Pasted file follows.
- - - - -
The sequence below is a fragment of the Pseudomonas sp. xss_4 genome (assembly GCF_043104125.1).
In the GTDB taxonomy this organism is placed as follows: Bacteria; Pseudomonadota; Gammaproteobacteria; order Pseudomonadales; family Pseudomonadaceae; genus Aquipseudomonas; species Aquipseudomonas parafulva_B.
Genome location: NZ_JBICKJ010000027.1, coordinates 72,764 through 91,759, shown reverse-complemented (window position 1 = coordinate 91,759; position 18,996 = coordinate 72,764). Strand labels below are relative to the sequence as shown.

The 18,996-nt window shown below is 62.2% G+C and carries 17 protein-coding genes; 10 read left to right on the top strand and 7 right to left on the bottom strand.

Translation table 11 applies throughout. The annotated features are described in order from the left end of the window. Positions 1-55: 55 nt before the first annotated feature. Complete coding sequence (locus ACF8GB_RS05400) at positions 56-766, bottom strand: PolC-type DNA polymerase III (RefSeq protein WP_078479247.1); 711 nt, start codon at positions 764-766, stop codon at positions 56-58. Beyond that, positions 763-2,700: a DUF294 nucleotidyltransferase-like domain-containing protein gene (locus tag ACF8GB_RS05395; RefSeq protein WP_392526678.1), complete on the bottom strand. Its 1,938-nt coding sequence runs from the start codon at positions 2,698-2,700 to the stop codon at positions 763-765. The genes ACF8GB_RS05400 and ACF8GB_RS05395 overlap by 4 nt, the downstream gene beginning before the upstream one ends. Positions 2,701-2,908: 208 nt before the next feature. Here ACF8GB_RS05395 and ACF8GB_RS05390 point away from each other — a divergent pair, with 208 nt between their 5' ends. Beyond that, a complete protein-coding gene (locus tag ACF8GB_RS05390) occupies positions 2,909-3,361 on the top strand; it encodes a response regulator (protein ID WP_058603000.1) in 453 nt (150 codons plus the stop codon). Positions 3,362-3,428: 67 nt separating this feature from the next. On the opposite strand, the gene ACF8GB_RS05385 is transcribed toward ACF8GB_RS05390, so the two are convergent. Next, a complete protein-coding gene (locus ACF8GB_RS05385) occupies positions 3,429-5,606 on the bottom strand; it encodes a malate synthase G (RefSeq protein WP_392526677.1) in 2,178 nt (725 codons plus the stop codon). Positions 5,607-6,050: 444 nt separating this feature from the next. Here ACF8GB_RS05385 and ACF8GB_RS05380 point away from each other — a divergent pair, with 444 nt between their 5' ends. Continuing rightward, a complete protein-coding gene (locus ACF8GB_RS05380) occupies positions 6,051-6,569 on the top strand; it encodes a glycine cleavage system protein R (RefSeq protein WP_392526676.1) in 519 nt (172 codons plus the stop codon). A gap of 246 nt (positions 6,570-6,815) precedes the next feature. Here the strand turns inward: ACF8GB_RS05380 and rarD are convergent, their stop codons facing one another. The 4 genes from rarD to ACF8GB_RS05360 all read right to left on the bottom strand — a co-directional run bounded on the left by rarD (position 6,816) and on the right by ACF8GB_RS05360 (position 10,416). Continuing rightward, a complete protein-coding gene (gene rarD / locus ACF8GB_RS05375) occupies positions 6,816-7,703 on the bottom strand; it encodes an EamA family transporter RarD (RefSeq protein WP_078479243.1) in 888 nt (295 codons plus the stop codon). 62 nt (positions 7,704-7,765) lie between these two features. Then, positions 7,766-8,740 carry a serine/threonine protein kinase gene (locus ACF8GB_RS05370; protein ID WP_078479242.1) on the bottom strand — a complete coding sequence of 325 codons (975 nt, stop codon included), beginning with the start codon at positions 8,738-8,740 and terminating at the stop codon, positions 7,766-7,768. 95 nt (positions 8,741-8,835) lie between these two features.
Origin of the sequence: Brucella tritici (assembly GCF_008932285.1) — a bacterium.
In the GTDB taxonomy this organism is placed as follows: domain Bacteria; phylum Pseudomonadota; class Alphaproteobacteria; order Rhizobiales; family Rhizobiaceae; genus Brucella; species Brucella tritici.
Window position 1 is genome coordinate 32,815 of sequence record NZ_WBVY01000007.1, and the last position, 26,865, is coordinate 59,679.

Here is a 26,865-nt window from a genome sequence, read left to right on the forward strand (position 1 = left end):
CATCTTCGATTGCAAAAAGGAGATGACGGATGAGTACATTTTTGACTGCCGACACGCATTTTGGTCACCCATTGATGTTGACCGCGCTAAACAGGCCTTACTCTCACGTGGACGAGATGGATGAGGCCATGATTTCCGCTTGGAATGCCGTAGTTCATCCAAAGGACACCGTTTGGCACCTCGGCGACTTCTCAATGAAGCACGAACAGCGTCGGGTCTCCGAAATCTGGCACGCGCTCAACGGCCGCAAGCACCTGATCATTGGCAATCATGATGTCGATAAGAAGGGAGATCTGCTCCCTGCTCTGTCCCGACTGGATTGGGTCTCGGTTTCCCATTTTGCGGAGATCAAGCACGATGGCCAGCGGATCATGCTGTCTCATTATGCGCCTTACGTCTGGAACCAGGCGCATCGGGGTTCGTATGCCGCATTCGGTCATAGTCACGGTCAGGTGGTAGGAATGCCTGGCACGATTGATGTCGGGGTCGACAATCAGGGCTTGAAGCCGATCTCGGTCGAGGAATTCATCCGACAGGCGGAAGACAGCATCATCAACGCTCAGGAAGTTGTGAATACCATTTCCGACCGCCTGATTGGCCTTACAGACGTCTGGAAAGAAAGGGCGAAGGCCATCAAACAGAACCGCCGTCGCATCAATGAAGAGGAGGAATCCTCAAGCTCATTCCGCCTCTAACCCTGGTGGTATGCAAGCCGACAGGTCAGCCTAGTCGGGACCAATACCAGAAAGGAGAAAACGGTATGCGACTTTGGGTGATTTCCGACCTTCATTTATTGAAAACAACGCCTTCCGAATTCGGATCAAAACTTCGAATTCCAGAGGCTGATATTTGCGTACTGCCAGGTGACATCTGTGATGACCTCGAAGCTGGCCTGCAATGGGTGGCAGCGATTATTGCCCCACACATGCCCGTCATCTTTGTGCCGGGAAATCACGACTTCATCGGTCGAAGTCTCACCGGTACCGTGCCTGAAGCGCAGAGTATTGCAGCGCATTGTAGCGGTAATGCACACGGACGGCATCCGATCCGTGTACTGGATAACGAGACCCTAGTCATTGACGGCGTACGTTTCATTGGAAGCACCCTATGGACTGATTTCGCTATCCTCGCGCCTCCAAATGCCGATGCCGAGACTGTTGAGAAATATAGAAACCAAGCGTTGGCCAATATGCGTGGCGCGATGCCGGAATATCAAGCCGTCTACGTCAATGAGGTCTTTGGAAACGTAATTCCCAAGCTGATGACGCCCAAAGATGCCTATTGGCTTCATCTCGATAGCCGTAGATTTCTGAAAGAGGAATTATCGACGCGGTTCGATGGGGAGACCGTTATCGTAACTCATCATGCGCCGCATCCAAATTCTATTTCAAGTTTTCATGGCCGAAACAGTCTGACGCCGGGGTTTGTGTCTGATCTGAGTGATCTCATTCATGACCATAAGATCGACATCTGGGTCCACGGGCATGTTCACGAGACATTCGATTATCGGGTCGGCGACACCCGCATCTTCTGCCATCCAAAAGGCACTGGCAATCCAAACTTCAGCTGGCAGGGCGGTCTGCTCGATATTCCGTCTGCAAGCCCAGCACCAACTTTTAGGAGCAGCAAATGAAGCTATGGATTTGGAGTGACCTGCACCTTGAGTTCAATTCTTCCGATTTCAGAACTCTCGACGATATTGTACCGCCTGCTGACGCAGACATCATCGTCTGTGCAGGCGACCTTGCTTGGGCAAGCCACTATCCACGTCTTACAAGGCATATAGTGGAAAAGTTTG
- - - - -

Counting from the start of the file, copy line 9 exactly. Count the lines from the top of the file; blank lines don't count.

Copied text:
Here is a 26,865-nt window from a genome sequence, read left to right on the forward strand (position 1 = left end):